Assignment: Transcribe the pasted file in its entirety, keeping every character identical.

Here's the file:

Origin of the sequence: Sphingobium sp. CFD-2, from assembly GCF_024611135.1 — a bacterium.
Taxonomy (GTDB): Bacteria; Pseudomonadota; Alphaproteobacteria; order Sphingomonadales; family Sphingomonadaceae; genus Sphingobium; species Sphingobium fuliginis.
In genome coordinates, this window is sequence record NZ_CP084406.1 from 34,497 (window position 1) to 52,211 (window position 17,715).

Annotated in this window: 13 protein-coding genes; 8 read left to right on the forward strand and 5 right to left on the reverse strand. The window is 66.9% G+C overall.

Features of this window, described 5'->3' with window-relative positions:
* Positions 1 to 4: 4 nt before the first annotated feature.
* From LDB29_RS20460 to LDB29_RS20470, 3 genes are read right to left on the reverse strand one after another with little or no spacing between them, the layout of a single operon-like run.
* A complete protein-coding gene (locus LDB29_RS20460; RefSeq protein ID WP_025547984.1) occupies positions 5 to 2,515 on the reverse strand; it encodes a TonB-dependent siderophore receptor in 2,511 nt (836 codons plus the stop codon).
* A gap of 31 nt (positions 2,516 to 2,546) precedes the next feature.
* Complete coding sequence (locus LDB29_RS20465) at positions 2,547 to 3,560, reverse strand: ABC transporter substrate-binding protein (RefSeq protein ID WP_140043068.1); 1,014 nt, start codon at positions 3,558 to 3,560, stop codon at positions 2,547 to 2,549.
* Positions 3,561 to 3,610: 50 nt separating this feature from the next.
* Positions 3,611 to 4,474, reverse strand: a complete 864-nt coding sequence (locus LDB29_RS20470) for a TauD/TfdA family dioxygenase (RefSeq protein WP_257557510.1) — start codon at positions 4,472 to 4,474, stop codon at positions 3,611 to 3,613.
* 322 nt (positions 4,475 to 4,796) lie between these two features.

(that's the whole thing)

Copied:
Origin of the sequence: Sphingobium sp. CFD-2, from assembly GCF_024611135.1 — a bacterium.
Taxonomy (GTDB): Bacteria; Pseudomonadota; Alphaproteobacteria; order Sphingomonadales; family Sphingomonadaceae; genus Sphingobium; species Sphingobium fuliginis.
In genome coordinates, this window is sequence record NZ_CP084406.1 from 34,497 (window position 1) to 52,211 (window position 17,715).

Annotated in this window: 13 protein-coding genes; 8 read left to right on the forward strand and 5 right to left on the reverse strand. The window is 66.9% G+C overall.

Features of this window, described 5'->3' with window-relative positions:
* Positions 1 to 4: 4 nt before the first annotated feature.
* From LDB29_RS20460 to LDB29_RS20470, 3 genes are read right to left on the reverse strand one after another with little or no spacing between them, the layout of a single operon-like run.
* A complete protein-coding gene (locus LDB29_RS20460; RefSeq protein ID WP_025547984.1) occupies positions 5 to 2,515 on the reverse strand; it encodes a TonB-dependent siderophore receptor in 2,511 nt (836 codons plus the stop codon).
* A gap of 31 nt (positions 2,516 to 2,546) precedes the next feature.
* Complete coding sequence (locus LDB29_RS20465) at positions 2,547 to 3,560, reverse strand: ABC transporter substrate-binding protein (RefSeq protein ID WP_140043068.1); 1,014 nt, start codon at positions 3,558 to 3,560, stop codon at positions 2,547 to 2,549.
* Positions 3,561 to 3,610: 50 nt separating this feature from the next.
* Positions 3,611 to 4,474, reverse strand: a complete 864-nt coding sequence (locus LDB29_RS20470) for a TauD/TfdA family dioxygenase (RefSeq protein WP_257557510.1) — start codon at positions 4,472 to 4,474, stop codon at positions 3,611 to 3,613.
* 322 nt (positions 4,475 to 4,796) lie between these two features.